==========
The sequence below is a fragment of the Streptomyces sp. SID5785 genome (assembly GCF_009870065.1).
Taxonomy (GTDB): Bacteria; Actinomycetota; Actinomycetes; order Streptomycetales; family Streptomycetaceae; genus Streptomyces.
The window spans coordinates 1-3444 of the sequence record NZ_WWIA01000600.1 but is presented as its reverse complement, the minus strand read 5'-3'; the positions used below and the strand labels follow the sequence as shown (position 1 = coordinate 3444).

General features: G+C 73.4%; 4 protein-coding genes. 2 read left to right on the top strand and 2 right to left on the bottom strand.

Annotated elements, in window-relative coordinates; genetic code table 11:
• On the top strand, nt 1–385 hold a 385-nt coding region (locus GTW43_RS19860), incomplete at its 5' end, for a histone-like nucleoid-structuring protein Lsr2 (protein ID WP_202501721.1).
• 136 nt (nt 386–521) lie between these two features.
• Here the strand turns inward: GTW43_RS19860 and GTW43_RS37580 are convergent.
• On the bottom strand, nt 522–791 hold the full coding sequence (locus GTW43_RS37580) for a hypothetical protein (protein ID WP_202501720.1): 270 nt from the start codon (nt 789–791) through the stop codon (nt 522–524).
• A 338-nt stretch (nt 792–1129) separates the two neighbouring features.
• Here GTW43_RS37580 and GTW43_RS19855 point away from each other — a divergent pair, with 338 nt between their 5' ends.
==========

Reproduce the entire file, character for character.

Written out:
The sequence below is a fragment of the Streptomyces sp. SID5785 genome (assembly GCF_009870065.1).
Taxonomy (GTDB): Bacteria; Actinomycetota; Actinomycetes; order Streptomycetales; family Streptomycetaceae; genus Streptomyces.
The window spans coordinates 1-3444 of the sequence record NZ_WWIA01000600.1 but is presented as its reverse complement, the minus strand read 5'-3'; the positions used below and the strand labels follow the sequence as shown (position 1 = coordinate 3444).

General features: G+C 73.4%; 4 protein-coding genes. 2 read left to right on the top strand and 2 right to left on the bottom strand.

Annotated elements, in window-relative coordinates; genetic code table 11:
• On the top strand, nt 1–385 hold a 385-nt coding region (locus GTW43_RS19860), incomplete at its 5' end, for a histone-like nucleoid-structuring protein Lsr2 (protein ID WP_202501721.1).
• 136 nt (nt 386–521) lie between these two features.
• Here the strand turns inward: GTW43_RS19860 and GTW43_RS37580 are convergent.
• On the bottom strand, nt 522–791 hold the full coding sequence (locus GTW43_RS37580) for a hypothetical protein (protein ID WP_202501720.1): 270 nt from the start codon (nt 789–791) through the stop codon (nt 522–524).
• A 338-nt stretch (nt 792–1129) separates the two neighbouring features.
• Here GTW43_RS37580 and GTW43_RS19855 point away from each other — a divergent pair, with 338 nt between their 5' ends.